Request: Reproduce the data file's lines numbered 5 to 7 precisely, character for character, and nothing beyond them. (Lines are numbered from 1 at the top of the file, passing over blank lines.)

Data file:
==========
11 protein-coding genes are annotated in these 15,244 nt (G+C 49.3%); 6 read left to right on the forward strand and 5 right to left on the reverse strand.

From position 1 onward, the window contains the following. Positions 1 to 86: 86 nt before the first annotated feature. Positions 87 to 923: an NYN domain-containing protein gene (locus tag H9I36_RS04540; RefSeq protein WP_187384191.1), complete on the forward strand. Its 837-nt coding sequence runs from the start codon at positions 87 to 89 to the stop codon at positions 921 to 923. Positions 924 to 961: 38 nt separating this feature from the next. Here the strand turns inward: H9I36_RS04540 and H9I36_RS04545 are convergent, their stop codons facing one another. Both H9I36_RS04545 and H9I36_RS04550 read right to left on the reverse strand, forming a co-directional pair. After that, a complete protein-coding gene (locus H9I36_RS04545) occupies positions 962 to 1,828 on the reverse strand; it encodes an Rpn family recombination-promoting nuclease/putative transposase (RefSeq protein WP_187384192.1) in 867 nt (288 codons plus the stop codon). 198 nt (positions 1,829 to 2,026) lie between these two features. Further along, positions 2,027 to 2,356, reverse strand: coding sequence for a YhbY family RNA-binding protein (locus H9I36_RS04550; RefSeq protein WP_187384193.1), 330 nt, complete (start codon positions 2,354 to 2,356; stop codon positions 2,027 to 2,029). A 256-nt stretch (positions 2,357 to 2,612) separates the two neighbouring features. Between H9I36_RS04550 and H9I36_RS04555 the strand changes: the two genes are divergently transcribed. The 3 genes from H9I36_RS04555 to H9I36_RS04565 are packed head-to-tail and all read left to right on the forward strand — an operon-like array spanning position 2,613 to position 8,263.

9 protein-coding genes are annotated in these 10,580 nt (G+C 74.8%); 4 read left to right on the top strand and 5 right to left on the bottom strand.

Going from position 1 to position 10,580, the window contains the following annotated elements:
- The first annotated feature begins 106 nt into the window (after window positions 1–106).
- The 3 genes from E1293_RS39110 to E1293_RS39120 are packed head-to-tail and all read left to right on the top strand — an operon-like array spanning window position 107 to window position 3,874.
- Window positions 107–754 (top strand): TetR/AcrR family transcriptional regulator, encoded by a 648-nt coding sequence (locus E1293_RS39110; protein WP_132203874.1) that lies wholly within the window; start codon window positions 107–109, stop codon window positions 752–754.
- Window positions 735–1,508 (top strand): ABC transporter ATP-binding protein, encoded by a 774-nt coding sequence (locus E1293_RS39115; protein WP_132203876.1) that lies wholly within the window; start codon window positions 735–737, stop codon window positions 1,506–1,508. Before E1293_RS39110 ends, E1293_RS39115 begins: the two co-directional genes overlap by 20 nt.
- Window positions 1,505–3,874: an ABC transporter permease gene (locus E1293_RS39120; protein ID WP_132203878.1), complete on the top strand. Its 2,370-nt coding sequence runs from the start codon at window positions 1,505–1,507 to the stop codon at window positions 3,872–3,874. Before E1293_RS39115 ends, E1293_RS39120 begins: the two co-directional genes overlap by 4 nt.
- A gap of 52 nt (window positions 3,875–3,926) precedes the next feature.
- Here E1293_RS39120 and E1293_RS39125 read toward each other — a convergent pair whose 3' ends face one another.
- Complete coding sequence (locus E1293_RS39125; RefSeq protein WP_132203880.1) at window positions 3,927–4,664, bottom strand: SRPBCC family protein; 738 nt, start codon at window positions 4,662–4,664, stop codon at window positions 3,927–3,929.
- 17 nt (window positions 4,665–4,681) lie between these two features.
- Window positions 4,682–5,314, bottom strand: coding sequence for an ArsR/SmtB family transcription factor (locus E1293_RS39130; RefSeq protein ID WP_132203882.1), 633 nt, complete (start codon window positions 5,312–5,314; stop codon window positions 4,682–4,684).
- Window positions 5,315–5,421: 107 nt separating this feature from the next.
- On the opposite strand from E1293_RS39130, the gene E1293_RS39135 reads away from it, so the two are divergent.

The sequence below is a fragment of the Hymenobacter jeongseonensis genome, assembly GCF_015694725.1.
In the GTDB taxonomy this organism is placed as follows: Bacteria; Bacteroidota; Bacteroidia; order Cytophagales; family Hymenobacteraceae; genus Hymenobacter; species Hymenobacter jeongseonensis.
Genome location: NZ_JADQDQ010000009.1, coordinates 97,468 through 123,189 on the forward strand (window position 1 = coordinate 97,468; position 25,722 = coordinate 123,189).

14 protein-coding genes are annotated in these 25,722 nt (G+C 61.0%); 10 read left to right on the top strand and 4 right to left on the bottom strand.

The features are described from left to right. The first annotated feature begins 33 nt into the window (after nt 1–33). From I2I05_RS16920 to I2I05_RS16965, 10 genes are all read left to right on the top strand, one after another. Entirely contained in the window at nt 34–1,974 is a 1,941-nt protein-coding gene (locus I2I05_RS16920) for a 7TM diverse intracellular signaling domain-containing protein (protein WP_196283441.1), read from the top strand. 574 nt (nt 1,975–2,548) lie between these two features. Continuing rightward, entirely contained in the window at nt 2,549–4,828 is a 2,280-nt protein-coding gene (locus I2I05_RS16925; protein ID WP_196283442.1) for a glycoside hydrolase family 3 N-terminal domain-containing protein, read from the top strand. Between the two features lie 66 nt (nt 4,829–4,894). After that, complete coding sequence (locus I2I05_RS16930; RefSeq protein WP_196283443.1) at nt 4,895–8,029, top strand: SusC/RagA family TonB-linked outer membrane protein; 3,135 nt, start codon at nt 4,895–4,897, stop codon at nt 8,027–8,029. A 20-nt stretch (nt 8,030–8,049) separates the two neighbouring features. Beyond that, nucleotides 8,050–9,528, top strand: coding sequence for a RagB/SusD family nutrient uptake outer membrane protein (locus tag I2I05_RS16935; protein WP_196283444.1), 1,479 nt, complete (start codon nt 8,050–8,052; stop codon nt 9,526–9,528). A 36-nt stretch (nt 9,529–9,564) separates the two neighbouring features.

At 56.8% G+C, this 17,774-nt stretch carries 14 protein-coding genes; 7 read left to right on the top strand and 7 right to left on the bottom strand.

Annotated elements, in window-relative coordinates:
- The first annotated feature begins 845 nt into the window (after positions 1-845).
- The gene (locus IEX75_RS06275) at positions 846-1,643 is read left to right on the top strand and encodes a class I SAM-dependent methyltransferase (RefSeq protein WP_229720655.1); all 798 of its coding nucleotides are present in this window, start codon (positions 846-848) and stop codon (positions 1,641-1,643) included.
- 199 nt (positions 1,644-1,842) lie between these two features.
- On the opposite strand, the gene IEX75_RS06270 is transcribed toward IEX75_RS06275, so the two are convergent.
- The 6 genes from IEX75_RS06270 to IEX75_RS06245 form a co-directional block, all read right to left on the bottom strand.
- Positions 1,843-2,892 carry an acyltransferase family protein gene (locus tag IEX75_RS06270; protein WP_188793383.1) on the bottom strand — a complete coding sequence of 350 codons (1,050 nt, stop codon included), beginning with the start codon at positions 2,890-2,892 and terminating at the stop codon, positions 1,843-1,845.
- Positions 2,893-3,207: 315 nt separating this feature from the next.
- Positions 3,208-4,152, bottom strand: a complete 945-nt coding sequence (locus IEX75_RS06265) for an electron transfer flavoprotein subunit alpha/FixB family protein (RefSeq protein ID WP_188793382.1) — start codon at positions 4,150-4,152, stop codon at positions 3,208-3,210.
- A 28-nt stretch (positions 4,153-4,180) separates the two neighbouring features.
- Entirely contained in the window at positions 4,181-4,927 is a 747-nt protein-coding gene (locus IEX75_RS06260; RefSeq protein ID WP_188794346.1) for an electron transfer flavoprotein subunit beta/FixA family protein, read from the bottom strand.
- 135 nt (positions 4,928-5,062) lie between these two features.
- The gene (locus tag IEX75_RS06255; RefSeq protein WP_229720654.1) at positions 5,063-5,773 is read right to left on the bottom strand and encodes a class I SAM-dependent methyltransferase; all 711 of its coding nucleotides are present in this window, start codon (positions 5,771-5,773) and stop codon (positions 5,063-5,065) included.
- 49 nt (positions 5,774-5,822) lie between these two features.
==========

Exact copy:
- The first annotated feature begins 106 nt into the window (after window positions 1–106).
- The 3 genes from E1293_RS39110 to E1293_RS39120 are packed head-to-tail and all read left to right on the top strand — an operon-like array spanning window position 107 to window position 3,874.
- Window positions 107–754 (top strand): TetR/AcrR family transcriptional regulator, encoded by a 648-nt coding sequence (locus E1293_RS39110; protein WP_132203874.1) that lies wholly within the window; start codon window positions 107–109, stop codon window positions 752–754.